Some progress has been made in recent weeks regarding health inequities in Calexico pertaining to COVID-19 testing and, ultimately, preparing to vaccinate some of the city’s most vulnerable citizens, seniors age 65 and older. | PHOTO ILLUSTRATION
CALEXICO — Since concerns over inequities in COVID testing and, ultimately, access to vaccinations for Calexico residents were raised a couple of weeks ago, much activity has occurred on both fronts.
For the fourth time since Jan. 15, the state’s mobile-testing bus has been scheduled for stops in the border city, with the most recent visits occurring on Wednesday, Jan. 27, at the One Stop Career Center parking lot on Heber Avenue, and a visit planned for Friday, Jan. 29, at the Calexico 10 Theatre parking lot on Scaroni Avenue from 8 a.m. to 3:30 p.m.
Perhaps more significant is that nearly 500 Calexicans, ages 65 and older, have already signed up through the Calexico Wellness Center to be on the list to receive vaccinations as soon as the health clinic receives its first allotment of vaccine as an official provider signed on with the state.
Calexico Wellness Chief Executive Officer Blanca Grijalva said she was supposed to receive an update on vaccine distribution from the county Public Health Department during a meeting on Wednesday, Jan. 27, as to when the scarce doses of vaccine might be delivered to Calexico.
Still, news that Calexico Wellness, and Vo Neighborhood Medical Clinic, which has a clinic in Calexico, have signed on with the state as a vaccine provider brings hope.
“We are calling our patients to ask them if they want the vaccine. If yes, we tell them we will have a drive through,” Grijalva said Wednesday morning. “If (they have) no transportation, we will have a walk-through (clinic). And (conduct) home visits.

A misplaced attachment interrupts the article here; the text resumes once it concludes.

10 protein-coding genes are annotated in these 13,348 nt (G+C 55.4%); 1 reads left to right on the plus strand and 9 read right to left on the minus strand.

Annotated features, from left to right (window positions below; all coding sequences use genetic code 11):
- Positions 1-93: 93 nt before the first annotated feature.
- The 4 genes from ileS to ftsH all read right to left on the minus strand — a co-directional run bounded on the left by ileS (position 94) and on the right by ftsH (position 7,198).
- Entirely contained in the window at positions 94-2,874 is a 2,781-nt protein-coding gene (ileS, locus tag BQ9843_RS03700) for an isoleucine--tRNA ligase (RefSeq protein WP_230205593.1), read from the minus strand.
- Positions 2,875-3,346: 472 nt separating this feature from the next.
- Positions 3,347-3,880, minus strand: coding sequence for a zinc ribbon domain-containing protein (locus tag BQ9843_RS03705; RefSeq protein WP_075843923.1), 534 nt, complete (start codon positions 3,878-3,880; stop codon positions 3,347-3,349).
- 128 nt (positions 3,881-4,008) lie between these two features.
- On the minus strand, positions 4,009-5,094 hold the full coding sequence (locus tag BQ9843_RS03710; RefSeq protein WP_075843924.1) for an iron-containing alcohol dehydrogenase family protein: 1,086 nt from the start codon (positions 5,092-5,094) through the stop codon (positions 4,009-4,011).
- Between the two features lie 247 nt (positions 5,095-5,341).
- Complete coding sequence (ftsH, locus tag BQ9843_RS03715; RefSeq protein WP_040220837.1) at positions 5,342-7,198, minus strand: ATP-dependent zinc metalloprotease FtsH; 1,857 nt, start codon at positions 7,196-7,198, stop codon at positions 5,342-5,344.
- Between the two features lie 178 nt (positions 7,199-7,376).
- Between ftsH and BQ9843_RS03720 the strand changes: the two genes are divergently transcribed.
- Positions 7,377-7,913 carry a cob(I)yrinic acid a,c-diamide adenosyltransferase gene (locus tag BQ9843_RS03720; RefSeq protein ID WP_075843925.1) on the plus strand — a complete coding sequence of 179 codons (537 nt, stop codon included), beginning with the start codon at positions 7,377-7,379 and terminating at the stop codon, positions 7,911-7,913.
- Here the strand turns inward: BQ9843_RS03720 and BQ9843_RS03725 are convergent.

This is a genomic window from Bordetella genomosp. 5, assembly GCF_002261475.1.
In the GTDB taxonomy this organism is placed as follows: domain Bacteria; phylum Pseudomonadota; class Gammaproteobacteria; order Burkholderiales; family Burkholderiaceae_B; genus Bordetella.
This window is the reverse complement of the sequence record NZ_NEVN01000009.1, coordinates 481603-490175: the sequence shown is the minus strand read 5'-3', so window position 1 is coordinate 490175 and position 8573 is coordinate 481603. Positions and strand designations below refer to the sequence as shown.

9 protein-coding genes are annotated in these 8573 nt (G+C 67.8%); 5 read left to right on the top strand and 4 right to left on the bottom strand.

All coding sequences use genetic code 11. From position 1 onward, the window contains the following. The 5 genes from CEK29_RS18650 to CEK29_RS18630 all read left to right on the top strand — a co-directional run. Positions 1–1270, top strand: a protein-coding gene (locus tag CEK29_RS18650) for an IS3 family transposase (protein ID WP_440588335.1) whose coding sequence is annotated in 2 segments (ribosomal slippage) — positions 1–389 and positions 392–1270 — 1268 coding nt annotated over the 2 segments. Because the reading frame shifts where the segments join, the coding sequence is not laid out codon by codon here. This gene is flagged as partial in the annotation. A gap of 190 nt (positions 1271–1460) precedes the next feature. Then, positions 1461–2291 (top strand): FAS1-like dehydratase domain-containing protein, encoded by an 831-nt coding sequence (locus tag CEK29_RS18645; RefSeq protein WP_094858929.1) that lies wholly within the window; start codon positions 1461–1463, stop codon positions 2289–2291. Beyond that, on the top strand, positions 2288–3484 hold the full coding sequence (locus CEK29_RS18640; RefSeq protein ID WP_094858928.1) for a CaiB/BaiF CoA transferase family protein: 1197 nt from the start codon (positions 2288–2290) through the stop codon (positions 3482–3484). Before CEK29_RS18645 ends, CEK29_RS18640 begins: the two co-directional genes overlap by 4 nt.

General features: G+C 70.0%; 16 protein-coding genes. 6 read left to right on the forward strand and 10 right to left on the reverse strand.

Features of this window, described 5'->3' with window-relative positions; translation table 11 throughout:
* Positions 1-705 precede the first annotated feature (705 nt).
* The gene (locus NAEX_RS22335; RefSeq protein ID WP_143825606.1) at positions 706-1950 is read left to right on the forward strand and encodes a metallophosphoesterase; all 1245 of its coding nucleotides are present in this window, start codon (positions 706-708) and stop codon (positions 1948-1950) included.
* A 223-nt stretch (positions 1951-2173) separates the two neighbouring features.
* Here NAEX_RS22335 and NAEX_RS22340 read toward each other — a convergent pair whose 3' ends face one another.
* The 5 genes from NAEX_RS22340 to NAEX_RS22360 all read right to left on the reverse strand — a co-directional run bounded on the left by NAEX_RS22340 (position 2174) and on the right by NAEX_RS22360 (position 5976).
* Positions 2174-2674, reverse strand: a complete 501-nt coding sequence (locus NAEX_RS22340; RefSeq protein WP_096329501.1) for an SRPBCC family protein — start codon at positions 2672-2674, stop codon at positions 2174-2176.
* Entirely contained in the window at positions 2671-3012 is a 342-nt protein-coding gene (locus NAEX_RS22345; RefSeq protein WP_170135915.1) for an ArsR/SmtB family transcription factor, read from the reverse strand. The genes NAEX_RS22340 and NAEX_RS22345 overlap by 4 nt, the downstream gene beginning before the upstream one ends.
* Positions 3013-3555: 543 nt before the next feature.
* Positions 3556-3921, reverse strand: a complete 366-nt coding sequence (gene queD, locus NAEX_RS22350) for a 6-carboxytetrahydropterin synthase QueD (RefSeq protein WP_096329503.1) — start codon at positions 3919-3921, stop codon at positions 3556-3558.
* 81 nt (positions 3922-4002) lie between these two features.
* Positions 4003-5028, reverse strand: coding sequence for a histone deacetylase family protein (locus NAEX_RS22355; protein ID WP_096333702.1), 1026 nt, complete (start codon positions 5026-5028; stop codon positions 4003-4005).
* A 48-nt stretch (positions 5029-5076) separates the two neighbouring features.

“Right now, we are putting together a list of people calling our clinic who are not our patients. We are asking who their primary care doctor is, so we can collaborate with them,” Grijalva said, “and send them the progress notes once they get the vaccines.”
Grijalva added that Calexico Wellness has signed up nearly 500 people on a list to be vaccinated, starting with patients in their 90s, and “working it down to 65 years old,” she said.
As the second-largest city in Imperial County, Calexico has been the hardest-hit by far since the start of the pandemic. On Jan. 27, according to data from the county Public Health Department, Calexico had just a shade under 7,000 total cases of the illness and 170 total deaths, more than the county seat and the Valley’s largest city, El Centro (6,680 total cases; 161 total deaths).
Fortunately, Calexico is no longer the leader in active cases of COVID (207) as of Wednesday; that distinction goes to El Centro (258), followed by Brawley (212).
Yet in terms of health equity, such a development might not matter.
With seniors, those 65 and older, deemed to be the most at-risk group in totality by the U.S. Centers for Disease Control and Prevention, and thus thrust to the top of the vaccination priority list by the state, there is still much work to be done to level the playing field, according to data shared by Calexico City Council member Raul Ureña during the Jan. 20 council meeting.
Referring to both testing and vaccination, Ureña said, “more older people by far get tested in Calexico than other cities,” and Calexico has the largest elderly population, he added.
Add on top those issues that Calexico has a higher population of Hispanic residents by what Ureña said is “14 percentage points,” the lack of access and inequities become a racial justice issue as well.